The Value of Investing, Revisited

The Value of Investing, Revisited

Published On: December 6, 2018

Written by: Ben Atwater and Matt Malick

Following a Monday stock market rally on the hopes for a U.S.-China trade deal, equity losses once again intensified Tuesday.  Today U.S. markets are closed for the George H.W. Bush National Day of Mourning.  There is no doubt that volatility has returned, and many investors are suffering from heartburn.

Despite all the market gyrations in recent months, investors have not made any headway in 2018.  Domestic equities are flat to negative, international equities are in the red nearly across the board, and even bonds are suffering losses this year as interest rates have risen.

In times when gains are hard to come by, it’s always helpful to take a step back and consider why we invest in the first place.  In July of 2009, just 4 months into an equity bull market that has run for nearly ten years, we penned a client update entitled “The Value of Investing,” specifically to address this question.  We are providing excerpts from the update below (in italics) along with some updated commentary.  (The complete original essay appears on page 150 of our book, The Disciplined Contrarian.)

Over the past 100 years, stocks have created great wealth for Americans.  There are common examples of individuals who amassed fortunes from stock investments, such as Warren Buffett.  But there are anecdotal examples as well.  One investor who we met several years ago turned a lucrative 1950’s era sales commission of $5,000 into a $10 million nest egg through diligent investments in “blue chip” U.S. companies over 5 decades.

If a similar investor had tracked the most common global equity benchmark, the MSCI All-Country World Index, since we wrote the original update, his $10 million nest egg would have grown to $25,350,000.  With the benefit of hindsight, it’s easy to see the logic of long-term equity investments.  But in the moment, like when we originally wrote this piece, on the heels of a major financial crisis, the future looked quite cloudy.

Professor Jeremy Siegel of the Wharton School estimates that the compound average annual real return (after accounting for inflation) of stocks has been about 7% since 1802.  These are powerful returns for a 200-plus year period that includes a civil war, a Great Depression, two world wars, numerous recessions, and countless other impediments to economic growth and stability. Through it all, though, the U.S. economy has consistently delivered excellent results.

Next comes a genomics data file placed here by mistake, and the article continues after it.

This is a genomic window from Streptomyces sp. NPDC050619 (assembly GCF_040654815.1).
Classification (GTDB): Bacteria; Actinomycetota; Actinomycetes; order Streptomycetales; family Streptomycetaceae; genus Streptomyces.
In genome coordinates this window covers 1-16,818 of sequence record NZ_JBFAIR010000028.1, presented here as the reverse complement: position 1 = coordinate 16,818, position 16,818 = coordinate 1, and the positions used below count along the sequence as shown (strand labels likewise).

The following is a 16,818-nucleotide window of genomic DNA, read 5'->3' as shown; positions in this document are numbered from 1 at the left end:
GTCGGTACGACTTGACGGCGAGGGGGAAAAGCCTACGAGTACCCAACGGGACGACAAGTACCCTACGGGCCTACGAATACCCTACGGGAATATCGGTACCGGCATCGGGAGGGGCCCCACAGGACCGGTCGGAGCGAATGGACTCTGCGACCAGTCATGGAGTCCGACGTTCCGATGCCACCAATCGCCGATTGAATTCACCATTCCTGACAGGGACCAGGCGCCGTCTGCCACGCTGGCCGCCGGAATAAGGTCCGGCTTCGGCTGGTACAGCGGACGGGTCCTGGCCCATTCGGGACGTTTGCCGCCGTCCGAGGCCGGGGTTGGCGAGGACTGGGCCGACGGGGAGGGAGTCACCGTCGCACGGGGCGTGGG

There are few other opportunities to achieve this kind of long-term growth.  Sure, an enterprising individual who starts or purchases a business or invests in a lucrative piece of real estate can achieve hefty returns.  But, this sort of investment requires a significant capital outlay and will carry the higher level of risk associated with a concentrated investment.  Additionally, investors are limited in the types of investments that can be practically made in tax-advantaged accounts that are commonly used to save for retirement, such as IRA’s.

When you view equities over very long periods, the advantages provided to individual savers from investing are obvious.  Perhaps the more often overlooked beneficiary is our American society as a whole.  In a broad sense, stock investing should serve to allocate capital efficiently to well-run businesses.  Individual investors and their advisors literally help corporations raise capital to expand their operations, fund research and development efforts, create new and better products, and ultimately contribute to the growth of our economy.  In other words, investment raises the capital that funds innovation.  This is a vital component to an increasing standard of living for Americans.

This system is far from perfect, and capital is occasionally allocated to poorly-run businesses in times of heavy speculation – think Pets.com during the technology bubble or Countrywide Financial during the real estate bubble.  But eventually these problems work themselves out and capital is ultimately shifted to true innovators.

If current market volatility snowballs into a full-fledged bear market, there will inevitably be new examples of overvalued stocks falling back to reasonable valuations or even failing.  It’s for this reason that we have avoided growth stocks sporting lofty price-to-earnings ratios and negligible or nonexistent dividend yields during this bull market run.  Rather, our investment discipline favors established businesses trading at reasonable valuations, generating healthy free cash flow and returning it to shareholders in the form of dividends and share repurchases.

We strongly believe in this system, which is one of the many reasons we invest independently.  In order to fully understand the value of investing, it is imperative to know what you own and why you own it.

As our business has grown, we have increasingly paired goals-based financial planning with our unique investment approach.  It’s important to remember that the two go together.  Nobody can invest effectively without first setting financial goals.  These goals may include generating “income” during retirement, saving for college or passing on a legacy to heirs.  But without a disciplined investment process, it’s unlikely that any investor will reach their long-term goals.

In times of market volatility, it’s more important than ever to employ a transparent investment approach in which you “know what you own and why you own it.”

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